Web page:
On surviving after a suicide

Special to The Times

My sister committed suicide in 1986. She was 25 years old and in horrible shape, her mind clouded and her body overwhelmed from years of anorexia. Before she killed herself, in what was to be our final conversation, she told me that she no longer wished to be a burden, that her condition prevented the rest of our family from living.

Needless to say, her death shattered me. I was 23 and living by myself for the first time. Numb with grief, I would sit on my roommate's redwood deck, looking out over a green swath of Mount Washington. I'd move my chair to follow the sun's path, but the rays never seemed to penetrate deep enough to warm me.

People like me who've lost relatives or loved ones to suicide are known as survivors after suicide. As you might imagine, we've rarely been the subject of feature films. The topic isn't exactly "family fare" for Hollywood's tastes.

At the end of 2002, two independent features -- "Love Liza," starring Philip Seymour Hoffman, and "Morvern Callar," starring Samantha Morton -- broke ground by depicting the emotional fallout of suicide loss and how it affects those left behind. Meanwhile, "The Hours" -- a studio film also released at the end of last year -- contemplates the sanity of suicide in three intertwined stories revolving around Virginia Woolf's novel "Mrs. Dalloway." Who knew suicide could be so white hot?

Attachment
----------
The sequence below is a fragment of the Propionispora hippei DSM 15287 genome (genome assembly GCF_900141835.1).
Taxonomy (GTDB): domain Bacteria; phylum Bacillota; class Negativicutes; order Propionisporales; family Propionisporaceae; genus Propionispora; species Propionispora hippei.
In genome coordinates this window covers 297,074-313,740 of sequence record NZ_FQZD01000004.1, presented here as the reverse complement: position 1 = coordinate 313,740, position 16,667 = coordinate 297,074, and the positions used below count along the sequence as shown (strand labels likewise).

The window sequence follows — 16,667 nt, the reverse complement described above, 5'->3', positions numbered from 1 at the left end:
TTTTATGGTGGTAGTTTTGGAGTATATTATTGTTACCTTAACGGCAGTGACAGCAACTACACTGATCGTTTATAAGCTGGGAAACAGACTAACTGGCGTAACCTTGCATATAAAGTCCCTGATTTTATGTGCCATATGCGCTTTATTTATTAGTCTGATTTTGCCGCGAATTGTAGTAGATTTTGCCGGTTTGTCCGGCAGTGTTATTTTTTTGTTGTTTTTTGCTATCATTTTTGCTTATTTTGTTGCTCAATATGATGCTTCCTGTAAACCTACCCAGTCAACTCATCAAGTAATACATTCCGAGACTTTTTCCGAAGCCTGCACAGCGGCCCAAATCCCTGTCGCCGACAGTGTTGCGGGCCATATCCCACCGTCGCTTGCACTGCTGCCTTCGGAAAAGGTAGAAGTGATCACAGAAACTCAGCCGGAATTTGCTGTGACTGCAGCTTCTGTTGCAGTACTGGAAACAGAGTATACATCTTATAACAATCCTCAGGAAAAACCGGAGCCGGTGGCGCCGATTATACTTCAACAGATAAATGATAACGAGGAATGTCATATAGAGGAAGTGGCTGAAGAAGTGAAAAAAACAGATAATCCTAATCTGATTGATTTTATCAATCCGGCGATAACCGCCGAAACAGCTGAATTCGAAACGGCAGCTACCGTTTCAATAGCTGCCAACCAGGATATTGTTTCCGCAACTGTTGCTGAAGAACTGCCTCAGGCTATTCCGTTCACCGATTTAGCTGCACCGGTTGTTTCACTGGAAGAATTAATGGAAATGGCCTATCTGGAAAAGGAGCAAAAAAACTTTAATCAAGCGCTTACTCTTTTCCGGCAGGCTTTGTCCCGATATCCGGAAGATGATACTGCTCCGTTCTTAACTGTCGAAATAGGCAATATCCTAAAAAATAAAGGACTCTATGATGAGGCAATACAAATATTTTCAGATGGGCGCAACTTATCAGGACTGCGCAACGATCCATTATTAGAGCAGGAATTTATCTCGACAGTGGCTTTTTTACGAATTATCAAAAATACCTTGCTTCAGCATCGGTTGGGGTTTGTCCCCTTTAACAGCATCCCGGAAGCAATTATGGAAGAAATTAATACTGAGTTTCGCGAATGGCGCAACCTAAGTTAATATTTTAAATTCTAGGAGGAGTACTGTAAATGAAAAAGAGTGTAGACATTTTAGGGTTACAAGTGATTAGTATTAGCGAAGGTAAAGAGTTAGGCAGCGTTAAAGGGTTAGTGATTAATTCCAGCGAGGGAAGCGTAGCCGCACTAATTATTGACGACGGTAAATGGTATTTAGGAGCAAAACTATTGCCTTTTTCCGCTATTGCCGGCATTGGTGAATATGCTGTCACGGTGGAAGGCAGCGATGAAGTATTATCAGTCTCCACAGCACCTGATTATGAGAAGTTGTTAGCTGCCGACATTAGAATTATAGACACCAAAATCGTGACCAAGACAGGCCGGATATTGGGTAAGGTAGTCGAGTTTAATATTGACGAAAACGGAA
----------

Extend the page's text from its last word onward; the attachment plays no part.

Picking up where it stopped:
I approached these films with trepidation. Hollywood has so often misconstrued the causes and effects of suicide that survivors like myself can't help but flinch at suicide's portrayal in film. For most filmmakers, suicide is either a plot device for shock value or, worse, a way to expose a character's "flawed" morality. That's why, despite the drawbacks within "Love Liza," "Morvern Callar" and "The Hours," their portrayals of suicide and its aftermath are welcome for their contributions, albeit limited.